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SOA - Integration Industry Pulse

Beth Gold-Bernstein

The Rise of Network Services

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This week I had an opportunity to speak with Lynn Lucas, Director, Enterprise Architecture Marketing and Chris Wiborg, Enterprise Architecture Marketing Manager, who are both part of Cisco's enterprise architecture marketing team. Their goal is to define the relevance of network services to Enterprise Architects and CIOs.

With the acquisitions of Reactivity and Securitant, Cisco has expanded its network services and created an architecture they call SONA - Service-Oriented Network Architecture.

The services offered include:

Cisco SOAN - detail.jpg

Of interest here is what Cisco separates into Exposed Services and Transparent Services. The transparent services are in light grey and indicate services which do not require application developers to specifically write API calls to. The services are automatically provided by the network. A big plus of this architecture is the virtualization services offered by the network. The network seems the right place for these services, making them pervasive and manageable. Exposed services have callable interfaces which application developers can use.

The management services are focused on traditional network management, monitoring packet loads. However, SONA also has the ability to do deep inspection on message traffic and correlate with data for upstream application level visibility and management.

While SONA has capabilities which overlap ESBs, according to Cisco, it does not compete with an ESB. The suggestion is that the network will provide better performance for some types of services, but Cisco did not provide specific guidelines, or ROI examples of which services perform better, are less expensive to deploy and manage, or increase business agility when they are deployed in the network. Also, Cisco did not share a implementation reference model of how these services are deployed. For example, Quality of Service is deployed in different Cisco offerings. Then the question arises of how you meet a business level service agreement which you have to correlate policies and run time management across many different layers in the architecture.

The real challenge is that SONA is a conceptual architecture, not a product or packaged solution. It is meant to give an overview of all the types of services they offer through the network. However, my hunch is that enterprise architects are going to need a little more help in determining where the real value of SONA lies for their organization. Anyone out there currently using network services? Are their use and benefits obvious to you?

This month Cisco announced an integrated offering with Microsoft of a "headless Windows Server."This is an implementation of a Microsoft Windows Server 2008 on Cisco's Wide Area Application Services (WAAS) network appliance. The solution improves the remote-office user experience of centralized applications through Cisco WAN optimization technology and helps customers lower IT costs by reducing the number of Windows-based physical servers required in remote offices. The Cisco WAAS wide-area network (WAN) optimization appliance offers virtualization capabilities for hosting Windows services in branch office environments. This type of packaged solution, which is an example of using SONA, is far easier to explain in terms of business use and value. Cisco also offers industry solutions that incorporate SONA concepts.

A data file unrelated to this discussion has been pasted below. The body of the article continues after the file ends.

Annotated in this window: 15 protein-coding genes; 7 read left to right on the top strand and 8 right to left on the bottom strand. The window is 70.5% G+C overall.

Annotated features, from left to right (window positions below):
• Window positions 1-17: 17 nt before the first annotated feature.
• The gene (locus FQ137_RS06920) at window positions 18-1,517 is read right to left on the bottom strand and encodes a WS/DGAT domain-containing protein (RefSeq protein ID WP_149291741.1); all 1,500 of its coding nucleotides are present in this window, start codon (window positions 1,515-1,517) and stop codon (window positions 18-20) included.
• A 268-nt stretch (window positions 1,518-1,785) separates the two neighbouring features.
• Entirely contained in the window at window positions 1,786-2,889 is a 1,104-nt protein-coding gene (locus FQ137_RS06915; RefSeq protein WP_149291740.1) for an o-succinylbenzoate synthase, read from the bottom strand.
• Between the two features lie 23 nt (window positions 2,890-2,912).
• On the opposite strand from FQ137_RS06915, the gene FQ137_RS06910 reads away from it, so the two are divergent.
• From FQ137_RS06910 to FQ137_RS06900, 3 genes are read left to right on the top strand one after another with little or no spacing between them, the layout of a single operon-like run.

The last thing that puzzles me is why Cisco is targeting just CIOs and enterprise architects. If anyone would understand the value of having certain services in the network I would think it would be the network administrators. In the early days of designing distributed systems, I used to go in and talk to the networking guys, help them understand the new network demands of distributed applications, and encourage them to get involved early on in projects, BEFORE the application was deployed and suddenly brought the network to a crawl. I think it would be helpful for network administrators to get some tutoring on SOA, to understand the new types of applications being deployed across the networks, and work hand-in-hand with enterprise architects to develop the full set of infrastructure services needed to ensure the scalability, reliability, security and performance of new business solutions.

1 Comment

Beth - thanks for your posting. Happy that you pointed out that more tools should be developed to help architects determine where network-based services can be of most benefit to their organization. In addition to what can already be found at the following URL - http://www.cisco.com/go/architecture - there is much more planned for this site to provide precisely the type of guidance you suggest.

I also wanted to respond to your comment about taking the SONA conversation to network architects: we've in fact been doing that for some time now - but we've noticed that this has not been enough to get the word out. Especially as distributed applications become increasingly common - it is the IT architects that need to be made aware of the breadth of what the network and Cisco have to offer - and how such common infrastructure can be leveraged to their advantage. Not only can architects depend upon network services to improve the performance, security and reliability of their applications, but with the introduction of exposed services such as location and presence - they can look to the network to enhance the functionality of their applications as well.

Industry trends and vendor spotlights from Beth Gold-Bernstein.

Beth Gold-Bernstein

Beth Gold-Bernstein is a recognized expert in integration technologies and SOA with over 20 years experience View more


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